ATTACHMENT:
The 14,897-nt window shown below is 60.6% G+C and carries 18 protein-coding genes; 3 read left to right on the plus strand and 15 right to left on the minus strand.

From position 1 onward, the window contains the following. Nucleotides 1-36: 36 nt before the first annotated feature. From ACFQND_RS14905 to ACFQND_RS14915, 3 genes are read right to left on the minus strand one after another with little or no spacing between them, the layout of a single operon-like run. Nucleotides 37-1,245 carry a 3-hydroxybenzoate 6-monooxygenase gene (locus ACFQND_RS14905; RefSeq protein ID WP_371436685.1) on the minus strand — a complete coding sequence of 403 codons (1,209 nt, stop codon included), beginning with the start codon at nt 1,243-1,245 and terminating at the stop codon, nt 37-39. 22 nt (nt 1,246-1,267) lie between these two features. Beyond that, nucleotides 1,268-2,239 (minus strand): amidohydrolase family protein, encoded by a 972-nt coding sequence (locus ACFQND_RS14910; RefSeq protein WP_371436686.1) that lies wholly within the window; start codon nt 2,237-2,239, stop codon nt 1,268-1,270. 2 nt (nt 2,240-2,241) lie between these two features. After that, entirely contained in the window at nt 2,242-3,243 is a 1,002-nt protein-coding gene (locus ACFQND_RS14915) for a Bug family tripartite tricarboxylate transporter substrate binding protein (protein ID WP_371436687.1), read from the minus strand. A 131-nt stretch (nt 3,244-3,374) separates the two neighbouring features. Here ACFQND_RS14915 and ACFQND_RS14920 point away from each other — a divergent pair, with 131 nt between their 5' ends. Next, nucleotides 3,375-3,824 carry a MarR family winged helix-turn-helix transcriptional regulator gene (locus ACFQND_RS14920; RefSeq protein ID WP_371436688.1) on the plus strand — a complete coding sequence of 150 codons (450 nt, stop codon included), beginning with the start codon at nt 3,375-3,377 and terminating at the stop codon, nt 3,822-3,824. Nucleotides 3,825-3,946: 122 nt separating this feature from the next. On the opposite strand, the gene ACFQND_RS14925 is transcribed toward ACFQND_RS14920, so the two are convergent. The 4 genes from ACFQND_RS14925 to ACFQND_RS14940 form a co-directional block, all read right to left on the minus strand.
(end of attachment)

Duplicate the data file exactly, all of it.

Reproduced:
The 14,897-nt window shown below is 60.6% G+C and carries 18 protein-coding genes; 3 read left to right on the plus strand and 15 right to left on the minus strand.

From position 1 onward, the window contains the following. Nucleotides 1-36: 36 nt before the first annotated feature. From ACFQND_RS14905 to ACFQND_RS14915, 3 genes are read right to left on the minus strand one after another with little or no spacing between them, the layout of a single operon-like run. Nucleotides 37-1,245 carry a 3-hydroxybenzoate 6-monooxygenase gene (locus ACFQND_RS14905; RefSeq protein ID WP_371436685.1) on the minus strand — a complete coding sequence of 403 codons (1,209 nt, stop codon included), beginning with the start codon at nt 1,243-1,245 and terminating at the stop codon, nt 37-39. 22 nt (nt 1,246-1,267) lie between these two features. Beyond that, nucleotides 1,268-2,239 (minus strand): amidohydrolase family protein, encoded by a 972-nt coding sequence (locus ACFQND_RS14910; RefSeq protein WP_371436686.1) that lies wholly within the window; start codon nt 2,237-2,239, stop codon nt 1,268-1,270. 2 nt (nt 2,240-2,241) lie between these two features. After that, entirely contained in the window at nt 2,242-3,243 is a 1,002-nt protein-coding gene (locus ACFQND_RS14915) for a Bug family tripartite tricarboxylate transporter substrate binding protein (protein ID WP_371436687.1), read from the minus strand. A 131-nt stretch (nt 3,244-3,374) separates the two neighbouring features. Here ACFQND_RS14915 and ACFQND_RS14920 point away from each other — a divergent pair, with 131 nt between their 5' ends. Next, nucleotides 3,375-3,824 carry a MarR family winged helix-turn-helix transcriptional regulator gene (locus ACFQND_RS14920; RefSeq protein ID WP_371436688.1) on the plus strand — a complete coding sequence of 150 codons (450 nt, stop codon included), beginning with the start codon at nt 3,375-3,377 and terminating at the stop codon, nt 3,822-3,824. Nucleotides 3,825-3,946: 122 nt separating this feature from the next. On the opposite strand, the gene ACFQND_RS14925 is transcribed toward ACFQND_RS14920, so the two are convergent. The 4 genes from ACFQND_RS14925 to ACFQND_RS14940 form a co-directional block, all read right to left on the minus strand.